1994 (120 trading certificates and 4 exchange certificates) # cert- type quantity and taxon notes ificates issued 2 import 2 Komodo dragons 10 Lophura to Hanoi and HCMC zoos exwardsi (Edwards' Pheasant) 2 exchange 2 leopards 2 elephants from Hanoi and HCMC zoos 3 export 200 macaques -- 49 export 10,070 wild parrots -- 17 export 4,388 boa (F2 generation) -- 35 export 11,191 meter boa skin -- 13 export 520 monitor lizards 30 -- tortoise (Testudo) 3 export 120 ton coral sand -- 1995 (142 trading certificates) # cert- type quantity and taxon notes ificates issued 1 import 2 tamarin monkeys -- 7 export bear, elephant and monkey circus animals for performance in Thailand and Taiwan 2 export 200 macaques (F2 generation) from 18-4 company to China 29 export 3990 parrots -- 36 export 12,395 baby boas (F2 -- generation) 41 export 107,157 meter boa skin -- 14 export 490 monitor lizards -- 16 export 385 tortoises -- 2 export 19.1 ton frog legs -- 4 export 30,000 kg. Dendrobium sp. -- 5 export 1190 orchard trees --Source: CITES Vietnam April, 1996.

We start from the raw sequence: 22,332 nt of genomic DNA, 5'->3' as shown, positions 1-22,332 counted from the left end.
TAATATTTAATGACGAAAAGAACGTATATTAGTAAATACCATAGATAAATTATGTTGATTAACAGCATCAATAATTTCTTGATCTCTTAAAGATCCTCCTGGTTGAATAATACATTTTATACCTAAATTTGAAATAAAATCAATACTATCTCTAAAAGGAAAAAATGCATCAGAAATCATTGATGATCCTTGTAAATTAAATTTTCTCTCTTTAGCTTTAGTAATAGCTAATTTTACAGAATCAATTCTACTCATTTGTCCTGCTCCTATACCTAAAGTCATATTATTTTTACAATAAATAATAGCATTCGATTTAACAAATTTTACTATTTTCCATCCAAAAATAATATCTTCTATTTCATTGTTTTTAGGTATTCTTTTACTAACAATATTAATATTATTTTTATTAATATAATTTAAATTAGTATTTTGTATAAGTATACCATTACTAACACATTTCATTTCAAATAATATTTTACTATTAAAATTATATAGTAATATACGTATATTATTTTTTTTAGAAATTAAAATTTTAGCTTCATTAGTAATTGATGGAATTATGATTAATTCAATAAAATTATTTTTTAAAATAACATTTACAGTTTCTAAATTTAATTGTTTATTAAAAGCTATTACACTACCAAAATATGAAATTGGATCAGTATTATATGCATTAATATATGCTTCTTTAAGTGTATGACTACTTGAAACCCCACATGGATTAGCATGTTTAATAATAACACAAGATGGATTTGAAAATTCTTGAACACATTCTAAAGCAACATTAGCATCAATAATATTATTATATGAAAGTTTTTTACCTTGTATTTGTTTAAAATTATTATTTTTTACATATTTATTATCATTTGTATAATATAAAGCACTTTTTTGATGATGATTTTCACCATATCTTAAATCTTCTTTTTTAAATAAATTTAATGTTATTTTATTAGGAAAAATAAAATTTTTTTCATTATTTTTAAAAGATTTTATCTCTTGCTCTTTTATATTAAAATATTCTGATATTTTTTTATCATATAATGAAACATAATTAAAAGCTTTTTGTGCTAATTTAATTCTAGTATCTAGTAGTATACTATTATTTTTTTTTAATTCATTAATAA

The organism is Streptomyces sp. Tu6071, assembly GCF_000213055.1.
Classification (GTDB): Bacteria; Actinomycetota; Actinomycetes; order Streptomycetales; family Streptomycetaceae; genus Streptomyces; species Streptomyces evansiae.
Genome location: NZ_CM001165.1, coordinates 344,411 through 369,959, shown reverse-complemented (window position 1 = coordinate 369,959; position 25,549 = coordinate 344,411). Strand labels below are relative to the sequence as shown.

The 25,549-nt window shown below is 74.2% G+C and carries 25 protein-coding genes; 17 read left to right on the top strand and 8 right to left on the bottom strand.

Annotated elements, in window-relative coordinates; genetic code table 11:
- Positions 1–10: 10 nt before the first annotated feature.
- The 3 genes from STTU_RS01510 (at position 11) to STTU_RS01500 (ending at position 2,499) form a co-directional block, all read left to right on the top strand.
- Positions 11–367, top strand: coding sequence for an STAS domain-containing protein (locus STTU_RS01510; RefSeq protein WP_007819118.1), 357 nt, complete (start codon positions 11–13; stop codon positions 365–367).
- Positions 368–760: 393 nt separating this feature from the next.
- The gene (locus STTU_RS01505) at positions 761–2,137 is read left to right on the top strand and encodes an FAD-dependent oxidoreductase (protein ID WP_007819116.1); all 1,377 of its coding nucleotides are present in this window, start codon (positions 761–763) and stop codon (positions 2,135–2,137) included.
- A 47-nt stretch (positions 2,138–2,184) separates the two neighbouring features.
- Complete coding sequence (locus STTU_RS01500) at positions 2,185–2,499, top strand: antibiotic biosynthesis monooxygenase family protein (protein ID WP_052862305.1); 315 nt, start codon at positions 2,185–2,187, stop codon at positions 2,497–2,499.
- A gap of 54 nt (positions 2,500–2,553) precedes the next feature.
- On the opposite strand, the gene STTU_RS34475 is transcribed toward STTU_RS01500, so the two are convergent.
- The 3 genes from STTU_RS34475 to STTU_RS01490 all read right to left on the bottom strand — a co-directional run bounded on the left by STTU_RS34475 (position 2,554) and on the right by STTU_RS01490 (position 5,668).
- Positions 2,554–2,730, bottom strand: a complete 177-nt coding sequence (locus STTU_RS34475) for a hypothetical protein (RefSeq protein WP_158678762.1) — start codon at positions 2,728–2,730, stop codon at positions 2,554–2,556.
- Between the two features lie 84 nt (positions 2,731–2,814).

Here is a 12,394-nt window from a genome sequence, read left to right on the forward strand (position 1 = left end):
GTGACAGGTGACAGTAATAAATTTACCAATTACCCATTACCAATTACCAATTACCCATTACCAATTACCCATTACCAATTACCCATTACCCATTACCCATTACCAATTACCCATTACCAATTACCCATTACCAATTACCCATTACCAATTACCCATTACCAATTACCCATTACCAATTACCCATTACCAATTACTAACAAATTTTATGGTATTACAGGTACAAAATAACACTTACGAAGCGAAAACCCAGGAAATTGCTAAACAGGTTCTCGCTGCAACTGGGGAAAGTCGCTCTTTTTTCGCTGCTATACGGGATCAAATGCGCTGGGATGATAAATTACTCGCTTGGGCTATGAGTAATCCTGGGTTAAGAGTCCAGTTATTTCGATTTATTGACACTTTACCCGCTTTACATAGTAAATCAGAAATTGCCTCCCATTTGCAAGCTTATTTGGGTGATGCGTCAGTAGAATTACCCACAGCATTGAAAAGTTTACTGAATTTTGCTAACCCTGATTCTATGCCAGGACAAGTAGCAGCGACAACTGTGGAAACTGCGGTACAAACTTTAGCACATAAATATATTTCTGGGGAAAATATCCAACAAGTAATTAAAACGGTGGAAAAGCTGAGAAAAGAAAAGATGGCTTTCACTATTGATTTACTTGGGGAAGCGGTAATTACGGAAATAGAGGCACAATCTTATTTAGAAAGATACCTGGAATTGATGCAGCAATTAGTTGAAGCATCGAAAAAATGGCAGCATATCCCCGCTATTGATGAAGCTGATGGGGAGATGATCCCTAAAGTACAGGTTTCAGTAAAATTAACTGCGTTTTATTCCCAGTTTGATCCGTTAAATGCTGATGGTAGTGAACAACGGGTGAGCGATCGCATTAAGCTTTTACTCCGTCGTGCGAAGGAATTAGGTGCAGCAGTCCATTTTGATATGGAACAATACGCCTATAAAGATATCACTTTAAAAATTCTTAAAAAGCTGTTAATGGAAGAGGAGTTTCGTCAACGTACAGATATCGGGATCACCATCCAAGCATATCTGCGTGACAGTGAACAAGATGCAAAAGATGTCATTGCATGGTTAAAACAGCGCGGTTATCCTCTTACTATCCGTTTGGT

Table 3. Animals confiscated by Hanoi Forestry Protection Department during 1995.
number taxon Vietnamese name English name 5 Nycticebus sp. cu li loris 25 Macaca fascicularis khi? dduo^i da`i crab-eating macaque 17 Viverricula indica thai ca^`y hu+o+ng small Indian civet 1 Arctitis binturong albifrons ca^`y mu+.c binturong 21 Mustela kathiah trie^'t na'n yellow bellied weasel 7 Paradoxurus ca^`y vo`i mu+o+'p common palm civet hermaphroditus laotum dduo^i dden 310 Manis pentadactyla aurita te^ te^ Chinese pangolin 2 Lutra lutra chinensis ra'i ca' ho.ng tra('ng Eurasian otter 4 several species of Felinae me`o ru+`ng ca'c loa.i forest cat 533 Lacerta gecko ta('c ke` gecko 236 Monitor nebulosis ki` dda` va^n monitor lizard 3417 several tortoise species ru`a ca'c lo'i tortoises 1 (29kg) Pelochelys cantoris ba ba Ho Guom turtle 197kg Boa reticulatus tra(n ga^'m boa 454 severeal snake species ra('n ca'c loa.i snake 75kg Psittacula alexandri ve.t ngu+.c ddo? moustached parrot 135 Streptopelia tranquebarica cu ngo'i red collared dove
6381 Total kg
1,276,224,000 dong estimated farm gate value (roughtly US$120,000.00)
Source: FPD Hanoi,1996